As one may imagine rice is the crop of abundance, but Burma is also a sub-tropical fruit heaven with banana, papaya and other fruits in plenty. From the sound of it food flavours are usually fresh and seasonal and the Burmese pantry, according to Naomi, is stocked with popular things such as fried shallots and shallot oil, dried red chilies, both whole and powdered, turmeric, roasted chickpea flour, dried shrimp ground to a coarse powder and fermented shrimp paste as well as fish sauce. Dishes are brought to life with all these ingredients along with raw or lightly cooked vegetables or acidic fruit such as green mango and pomelo, cooked seafood or meat, and a lot of careful flavouring and blending with lime juice, peanuts and herbs lending their own magic to eventual piece de resistance dishes.

The cookbook details various ways to treat rice; sweet treats include fried bananas and semolina cakes, but these are served more as snacks with  tea or coffee as Asian countries don’t have a tradition of winding up a meal with desserts. Apart from rice, noodles dominate, and these are served with meat or fish broths. Mohinga is soup stew of fine rice noodles. It is the chewier egg noodles which go into the making of “ohn-no khaut swe” which is the “khau suey” we’re familiar with.

THE choice is mind-boggling while eating out on the streets of old Bagan, says the author.  Open air “restaurants” offer astonishing dishes like tender beef curry, a vegetable plate of okra, carrots, eggplant and more, simmered dal-like beans, tangy clear soups with floating greens and there is balachaung or crispy shallot and dried shrimp relish. Turmeric is all pervasive and peanut and sesame seed oils are widely used in stir-frying. Shallots, tamarind, chickpea flour, soybean disks (tua nao) are of popular usage, not to forget the aromatic five spice powder made of star anise, fennel seeds, cassia, Sichuan peppercorns and cloves. While in Burma also discover Burmese fermented or green tea leaves salad (laphet thoke pronounced “la-pay toe”) which everyone goes into ecstasies over abroad.

As is the hallmark with Naomi’s travel cookbooks,  ‘Burma: Rivers of Flavor’ also offers more than just a fleeting glimpse of history, geography, landscapes, and not least of all the people along with their many-splendored cuisine.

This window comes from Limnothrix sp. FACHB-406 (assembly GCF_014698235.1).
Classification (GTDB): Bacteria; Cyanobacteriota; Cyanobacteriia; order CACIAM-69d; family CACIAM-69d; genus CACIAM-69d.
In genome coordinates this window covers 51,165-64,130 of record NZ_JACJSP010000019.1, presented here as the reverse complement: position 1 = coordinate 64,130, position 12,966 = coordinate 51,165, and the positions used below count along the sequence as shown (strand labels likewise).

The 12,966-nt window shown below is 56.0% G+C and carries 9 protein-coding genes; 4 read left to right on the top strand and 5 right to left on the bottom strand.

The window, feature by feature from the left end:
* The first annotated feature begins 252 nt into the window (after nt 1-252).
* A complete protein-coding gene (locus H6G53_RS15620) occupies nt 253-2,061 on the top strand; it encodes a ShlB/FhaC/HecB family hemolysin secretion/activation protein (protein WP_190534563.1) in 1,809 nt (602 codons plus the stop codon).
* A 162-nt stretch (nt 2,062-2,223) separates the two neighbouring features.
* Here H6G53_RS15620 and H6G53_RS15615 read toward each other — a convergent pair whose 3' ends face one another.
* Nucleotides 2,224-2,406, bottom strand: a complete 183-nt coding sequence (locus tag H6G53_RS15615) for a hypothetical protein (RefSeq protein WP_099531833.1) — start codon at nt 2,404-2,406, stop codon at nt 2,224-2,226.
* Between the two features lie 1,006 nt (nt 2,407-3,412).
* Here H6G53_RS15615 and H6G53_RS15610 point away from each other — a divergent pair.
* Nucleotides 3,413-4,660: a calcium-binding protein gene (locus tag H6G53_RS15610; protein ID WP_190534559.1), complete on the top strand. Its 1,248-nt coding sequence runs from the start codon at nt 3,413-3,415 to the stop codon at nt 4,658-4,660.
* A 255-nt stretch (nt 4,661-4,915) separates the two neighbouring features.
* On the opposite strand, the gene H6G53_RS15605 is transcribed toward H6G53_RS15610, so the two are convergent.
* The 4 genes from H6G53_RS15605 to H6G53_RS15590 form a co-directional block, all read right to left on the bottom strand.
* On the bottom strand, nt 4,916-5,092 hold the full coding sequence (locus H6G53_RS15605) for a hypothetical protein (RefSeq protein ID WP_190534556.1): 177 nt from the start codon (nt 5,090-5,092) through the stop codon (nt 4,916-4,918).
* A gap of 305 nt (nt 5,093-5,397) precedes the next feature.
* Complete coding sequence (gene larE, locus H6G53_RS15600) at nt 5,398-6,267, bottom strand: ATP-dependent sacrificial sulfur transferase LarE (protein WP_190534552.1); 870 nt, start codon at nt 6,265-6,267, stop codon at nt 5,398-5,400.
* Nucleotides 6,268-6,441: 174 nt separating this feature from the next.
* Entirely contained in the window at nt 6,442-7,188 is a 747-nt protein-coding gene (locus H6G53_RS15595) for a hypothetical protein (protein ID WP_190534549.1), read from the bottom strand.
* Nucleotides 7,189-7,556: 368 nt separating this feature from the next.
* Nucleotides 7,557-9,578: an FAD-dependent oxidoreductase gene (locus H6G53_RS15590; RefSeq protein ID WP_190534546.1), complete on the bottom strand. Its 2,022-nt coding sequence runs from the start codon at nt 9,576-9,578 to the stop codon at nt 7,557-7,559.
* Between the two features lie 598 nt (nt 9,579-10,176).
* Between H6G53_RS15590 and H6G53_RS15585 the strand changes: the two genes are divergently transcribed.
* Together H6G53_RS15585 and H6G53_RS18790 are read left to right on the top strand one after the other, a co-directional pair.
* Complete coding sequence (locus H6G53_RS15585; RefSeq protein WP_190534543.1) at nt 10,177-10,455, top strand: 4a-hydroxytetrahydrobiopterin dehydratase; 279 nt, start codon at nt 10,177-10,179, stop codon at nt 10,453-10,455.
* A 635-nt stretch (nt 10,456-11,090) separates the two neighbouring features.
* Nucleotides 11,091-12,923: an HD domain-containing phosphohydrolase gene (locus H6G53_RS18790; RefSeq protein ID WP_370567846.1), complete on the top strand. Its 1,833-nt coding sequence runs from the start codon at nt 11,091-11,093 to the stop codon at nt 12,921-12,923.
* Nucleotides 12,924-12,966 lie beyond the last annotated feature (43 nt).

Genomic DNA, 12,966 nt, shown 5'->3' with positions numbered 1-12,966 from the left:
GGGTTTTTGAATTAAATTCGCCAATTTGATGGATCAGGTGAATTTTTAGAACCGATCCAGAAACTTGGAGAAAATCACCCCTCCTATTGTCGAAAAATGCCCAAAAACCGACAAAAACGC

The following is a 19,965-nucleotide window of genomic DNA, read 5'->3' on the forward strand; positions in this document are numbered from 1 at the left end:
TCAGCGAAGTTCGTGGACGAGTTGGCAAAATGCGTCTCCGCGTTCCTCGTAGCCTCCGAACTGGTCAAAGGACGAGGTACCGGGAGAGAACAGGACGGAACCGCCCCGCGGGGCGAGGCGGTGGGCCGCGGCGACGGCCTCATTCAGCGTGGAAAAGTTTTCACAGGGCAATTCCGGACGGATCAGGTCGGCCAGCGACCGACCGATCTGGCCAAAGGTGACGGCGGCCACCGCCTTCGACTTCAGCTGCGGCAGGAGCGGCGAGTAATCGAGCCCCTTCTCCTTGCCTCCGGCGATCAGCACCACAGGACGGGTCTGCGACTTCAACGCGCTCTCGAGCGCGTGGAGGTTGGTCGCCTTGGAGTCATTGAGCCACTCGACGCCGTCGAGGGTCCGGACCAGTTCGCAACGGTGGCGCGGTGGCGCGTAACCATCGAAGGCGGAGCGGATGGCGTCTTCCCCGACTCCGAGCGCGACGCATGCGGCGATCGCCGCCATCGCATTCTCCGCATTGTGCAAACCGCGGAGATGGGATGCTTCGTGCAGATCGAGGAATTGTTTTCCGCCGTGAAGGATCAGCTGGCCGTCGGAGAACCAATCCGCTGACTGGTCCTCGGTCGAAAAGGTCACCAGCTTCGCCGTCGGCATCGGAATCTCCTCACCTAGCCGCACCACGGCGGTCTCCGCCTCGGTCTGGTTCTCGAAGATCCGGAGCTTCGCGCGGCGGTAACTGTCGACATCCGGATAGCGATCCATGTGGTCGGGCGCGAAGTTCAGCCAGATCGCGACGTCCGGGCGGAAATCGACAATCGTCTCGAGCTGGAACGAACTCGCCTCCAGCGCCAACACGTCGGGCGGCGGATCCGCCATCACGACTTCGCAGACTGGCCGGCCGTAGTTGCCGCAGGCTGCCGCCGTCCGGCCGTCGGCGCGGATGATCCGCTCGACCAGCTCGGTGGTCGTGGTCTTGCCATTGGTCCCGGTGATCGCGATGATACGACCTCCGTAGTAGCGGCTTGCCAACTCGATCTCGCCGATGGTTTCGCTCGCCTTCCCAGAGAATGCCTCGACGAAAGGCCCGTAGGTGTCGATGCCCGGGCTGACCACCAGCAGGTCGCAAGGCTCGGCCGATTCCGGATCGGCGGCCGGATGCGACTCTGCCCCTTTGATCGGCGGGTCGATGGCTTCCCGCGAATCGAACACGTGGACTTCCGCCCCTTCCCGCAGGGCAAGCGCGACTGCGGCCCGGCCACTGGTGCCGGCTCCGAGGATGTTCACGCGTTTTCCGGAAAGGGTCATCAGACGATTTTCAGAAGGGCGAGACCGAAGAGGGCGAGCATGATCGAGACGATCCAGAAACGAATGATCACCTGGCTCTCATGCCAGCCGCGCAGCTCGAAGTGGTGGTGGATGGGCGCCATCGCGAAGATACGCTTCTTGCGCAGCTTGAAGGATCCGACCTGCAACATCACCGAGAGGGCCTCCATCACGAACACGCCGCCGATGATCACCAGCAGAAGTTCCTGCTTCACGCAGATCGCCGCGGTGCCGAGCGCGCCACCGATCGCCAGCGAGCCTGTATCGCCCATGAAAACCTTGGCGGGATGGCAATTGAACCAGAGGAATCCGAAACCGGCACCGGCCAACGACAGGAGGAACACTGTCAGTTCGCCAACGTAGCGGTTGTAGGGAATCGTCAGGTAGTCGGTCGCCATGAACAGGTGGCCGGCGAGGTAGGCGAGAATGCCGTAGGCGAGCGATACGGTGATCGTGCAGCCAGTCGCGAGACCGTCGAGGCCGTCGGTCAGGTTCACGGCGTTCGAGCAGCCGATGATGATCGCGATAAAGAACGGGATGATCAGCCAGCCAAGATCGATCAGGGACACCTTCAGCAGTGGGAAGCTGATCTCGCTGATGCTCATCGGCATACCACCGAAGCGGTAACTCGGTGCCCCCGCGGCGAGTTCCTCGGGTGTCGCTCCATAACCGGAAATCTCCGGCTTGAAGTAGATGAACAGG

Naomi’s cookbooks make for great guides if you’re a foodie or have an ever-adventuring palate, the only shortcoming being they’re pretty heavyweight affairs and may not pack easily into a backpack if you want to do an economical backpacker’s trip!

But make it to Burma one of these days and get me a green jade bangle if you can! You must buy this book but here’s one of my favourite recipes from it.

A recipe selected from Naomi Duguid’s cookbook `Burma: Rivers of Flavor’


YOU need 3 cups jasmine rice; 1 tbs peanut oil or vegetable oil; 3 or 4 shallots cut lengthwise in half or into quarters (half cup); 1 clove; one 2-inch piece cinnamon stick, broken in half; quarter tsp turmeric powder; 2 tsp salt (or as per taste); one-and-half cup fresh coconut milk; two-and-half cup water.

WASH rice by immersing it in a bowl of cold water, swish around and drain; repeat once or twice and set aside.

PLACE a pot with a tight-fitting lid over medium heat. Add the oil (don’t skip it, or the coconut milk will make the rice stick to the bottom of the pot), then add the shallots and cook, stirring occasionally, for three or four minutes.  Add the rice, clove, cinnamon stick, turmeric, and salt and stir gently. Add the coconut milk and two cups of the water, then measure the depth of the liquid: Place the tip of your index finger on the top surface of the rice – the liquid should come up to your first joint. Add water if needed. Bring to a boil, then cover, lower heat to medium-low, and cook for five minutes. Lower the heat to the lowest setting and cook the rice for another 15 minutes. Remove from the heat and let rest for five minutes.

SHAKE the pot gently, then remove the lid and use a wet rice paddle or flat wooden spoon to turn the rice: slide the paddle or spoon down the inside wall of the pot or cooker and turn the rice gently. Repeat all around the edges of the pot. Cover until ready to serve, hot or at room temperature.

LEFTOVERS: The coconut milk makes each rice grain tender and separate, so that leftover rice doesn’t clump at all; it’s also very flavourful. It doesn’t need re-frying. Warm it over steam or in the oven, or serve it at room temperature, topped simply with cooked beans or an egg and perhaps some fried shallot or greens.